The Anti-Slavery Alphabet was a poem-based pamphlet that was produced for an 1846 Anti-slavery Fair in Philadelphia. As noted by the Mississippi Department of Archives and History...
The Alphabet consists of sixteen leaves, printed on one side, with the printed pages facing each other and hand-sewn into a paper cover. Each of the letter illustrations is hand-colored.
Despite its simplicity – the poem was clearly made to be memorized by children – the Anti-Slavery Alphabet is a compelling and comprehensive condemnation of slavery. It discusses all the critiques of the institution: the separation of family members; its use of physical cruelty; and the overall unfair treatment of slaves, who are “Brothers with a skin of… darker hue” but nonetheless “dear” in the eyes of God.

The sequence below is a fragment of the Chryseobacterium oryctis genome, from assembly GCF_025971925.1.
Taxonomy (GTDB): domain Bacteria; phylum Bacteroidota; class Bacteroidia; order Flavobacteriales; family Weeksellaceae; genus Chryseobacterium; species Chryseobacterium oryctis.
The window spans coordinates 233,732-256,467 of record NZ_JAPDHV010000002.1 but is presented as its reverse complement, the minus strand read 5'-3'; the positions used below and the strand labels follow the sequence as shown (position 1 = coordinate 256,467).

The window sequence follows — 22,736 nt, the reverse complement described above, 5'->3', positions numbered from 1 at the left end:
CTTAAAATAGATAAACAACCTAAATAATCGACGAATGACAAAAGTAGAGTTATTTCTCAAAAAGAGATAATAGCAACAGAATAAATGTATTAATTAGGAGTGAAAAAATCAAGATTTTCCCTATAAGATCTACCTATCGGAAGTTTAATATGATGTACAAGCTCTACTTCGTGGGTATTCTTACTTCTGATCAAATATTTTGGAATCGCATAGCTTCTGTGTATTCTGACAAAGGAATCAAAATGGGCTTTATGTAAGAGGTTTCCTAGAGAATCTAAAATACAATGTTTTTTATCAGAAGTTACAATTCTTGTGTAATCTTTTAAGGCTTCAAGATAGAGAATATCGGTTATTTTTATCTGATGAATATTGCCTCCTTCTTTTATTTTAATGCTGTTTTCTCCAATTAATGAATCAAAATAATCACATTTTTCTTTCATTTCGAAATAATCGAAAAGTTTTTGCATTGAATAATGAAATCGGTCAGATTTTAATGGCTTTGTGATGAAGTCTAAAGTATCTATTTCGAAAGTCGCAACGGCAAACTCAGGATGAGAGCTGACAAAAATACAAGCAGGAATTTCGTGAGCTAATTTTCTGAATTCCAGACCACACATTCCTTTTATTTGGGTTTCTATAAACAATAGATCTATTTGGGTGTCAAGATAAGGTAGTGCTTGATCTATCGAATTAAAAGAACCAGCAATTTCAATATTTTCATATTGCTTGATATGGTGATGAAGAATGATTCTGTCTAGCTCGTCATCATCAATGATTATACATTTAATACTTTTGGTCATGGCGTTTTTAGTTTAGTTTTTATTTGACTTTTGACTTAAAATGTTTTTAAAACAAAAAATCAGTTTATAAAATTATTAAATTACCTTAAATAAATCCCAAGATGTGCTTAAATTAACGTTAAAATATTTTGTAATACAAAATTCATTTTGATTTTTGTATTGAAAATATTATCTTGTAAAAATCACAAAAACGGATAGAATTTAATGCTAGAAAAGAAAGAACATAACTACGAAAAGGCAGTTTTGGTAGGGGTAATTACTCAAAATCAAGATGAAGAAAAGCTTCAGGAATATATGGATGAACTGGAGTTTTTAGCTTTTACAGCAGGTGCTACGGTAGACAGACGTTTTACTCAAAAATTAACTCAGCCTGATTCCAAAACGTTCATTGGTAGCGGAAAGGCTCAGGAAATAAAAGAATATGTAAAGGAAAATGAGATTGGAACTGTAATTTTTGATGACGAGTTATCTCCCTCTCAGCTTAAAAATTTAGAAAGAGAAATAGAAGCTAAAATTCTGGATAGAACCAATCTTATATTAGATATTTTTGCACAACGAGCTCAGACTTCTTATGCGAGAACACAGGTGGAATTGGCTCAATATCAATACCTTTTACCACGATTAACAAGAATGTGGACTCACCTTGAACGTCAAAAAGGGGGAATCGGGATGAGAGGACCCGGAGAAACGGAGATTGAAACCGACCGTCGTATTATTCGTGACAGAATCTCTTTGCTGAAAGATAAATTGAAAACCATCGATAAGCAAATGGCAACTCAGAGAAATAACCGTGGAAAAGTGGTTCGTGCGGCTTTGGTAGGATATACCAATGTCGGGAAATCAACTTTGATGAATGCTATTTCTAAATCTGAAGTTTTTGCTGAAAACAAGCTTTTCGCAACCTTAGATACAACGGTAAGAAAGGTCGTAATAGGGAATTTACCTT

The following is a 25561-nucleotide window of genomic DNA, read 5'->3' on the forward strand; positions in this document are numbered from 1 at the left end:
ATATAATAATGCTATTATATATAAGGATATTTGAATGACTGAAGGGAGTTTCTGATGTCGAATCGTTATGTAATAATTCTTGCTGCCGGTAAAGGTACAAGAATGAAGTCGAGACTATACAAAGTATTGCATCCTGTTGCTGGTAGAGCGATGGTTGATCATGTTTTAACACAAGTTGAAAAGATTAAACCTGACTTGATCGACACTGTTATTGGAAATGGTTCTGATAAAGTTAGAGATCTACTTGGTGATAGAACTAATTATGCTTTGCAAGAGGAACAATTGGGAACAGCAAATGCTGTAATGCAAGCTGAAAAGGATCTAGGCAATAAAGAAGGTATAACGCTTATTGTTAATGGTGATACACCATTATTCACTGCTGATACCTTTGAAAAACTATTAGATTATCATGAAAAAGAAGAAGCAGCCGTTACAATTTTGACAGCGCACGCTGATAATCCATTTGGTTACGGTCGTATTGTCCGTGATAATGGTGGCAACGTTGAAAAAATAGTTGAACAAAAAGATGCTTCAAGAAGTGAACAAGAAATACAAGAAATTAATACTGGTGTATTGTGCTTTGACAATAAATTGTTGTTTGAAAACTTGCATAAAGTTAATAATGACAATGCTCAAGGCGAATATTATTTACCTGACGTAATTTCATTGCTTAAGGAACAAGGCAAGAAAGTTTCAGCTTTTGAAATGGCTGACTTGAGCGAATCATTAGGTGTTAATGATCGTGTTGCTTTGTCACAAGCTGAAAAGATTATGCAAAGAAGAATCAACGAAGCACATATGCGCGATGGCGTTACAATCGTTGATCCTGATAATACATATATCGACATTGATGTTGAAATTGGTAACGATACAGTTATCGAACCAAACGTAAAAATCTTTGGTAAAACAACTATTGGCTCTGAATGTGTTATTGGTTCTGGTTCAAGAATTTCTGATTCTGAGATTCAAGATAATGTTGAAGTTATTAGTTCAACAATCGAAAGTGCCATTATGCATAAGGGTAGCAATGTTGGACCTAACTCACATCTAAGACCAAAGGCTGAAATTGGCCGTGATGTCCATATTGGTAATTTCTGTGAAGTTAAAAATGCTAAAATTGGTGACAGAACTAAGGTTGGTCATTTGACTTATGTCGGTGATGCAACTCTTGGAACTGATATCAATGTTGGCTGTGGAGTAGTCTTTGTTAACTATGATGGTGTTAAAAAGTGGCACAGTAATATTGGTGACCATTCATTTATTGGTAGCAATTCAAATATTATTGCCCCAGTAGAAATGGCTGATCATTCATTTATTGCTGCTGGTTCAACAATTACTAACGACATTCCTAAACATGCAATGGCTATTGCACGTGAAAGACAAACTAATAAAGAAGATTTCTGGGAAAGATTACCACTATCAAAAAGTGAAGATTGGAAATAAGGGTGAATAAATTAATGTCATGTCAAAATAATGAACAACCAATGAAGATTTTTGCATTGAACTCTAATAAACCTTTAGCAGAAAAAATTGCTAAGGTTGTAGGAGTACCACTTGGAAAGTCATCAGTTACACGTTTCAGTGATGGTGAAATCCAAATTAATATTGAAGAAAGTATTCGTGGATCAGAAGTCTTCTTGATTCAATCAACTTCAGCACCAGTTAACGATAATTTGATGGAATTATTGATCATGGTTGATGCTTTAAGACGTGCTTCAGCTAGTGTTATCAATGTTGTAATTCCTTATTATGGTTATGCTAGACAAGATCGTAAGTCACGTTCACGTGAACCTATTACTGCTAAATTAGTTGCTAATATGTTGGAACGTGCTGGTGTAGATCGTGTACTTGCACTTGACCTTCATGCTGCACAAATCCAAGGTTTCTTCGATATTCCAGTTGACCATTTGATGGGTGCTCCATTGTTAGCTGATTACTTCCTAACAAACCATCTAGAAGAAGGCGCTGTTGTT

Notably, the poem takes Northerners to task, saying, “M is the Merchant of the north, Who buys what slaves produce— So they are stolen, whipped and worked, For his, and for our use.”
The pamphlet begins with another poem titled To Our Little Readers which tells the young, “there’s much that you can do… plead with men that they buy not slaves again.” It also suggests that young people boycott slave produced goods.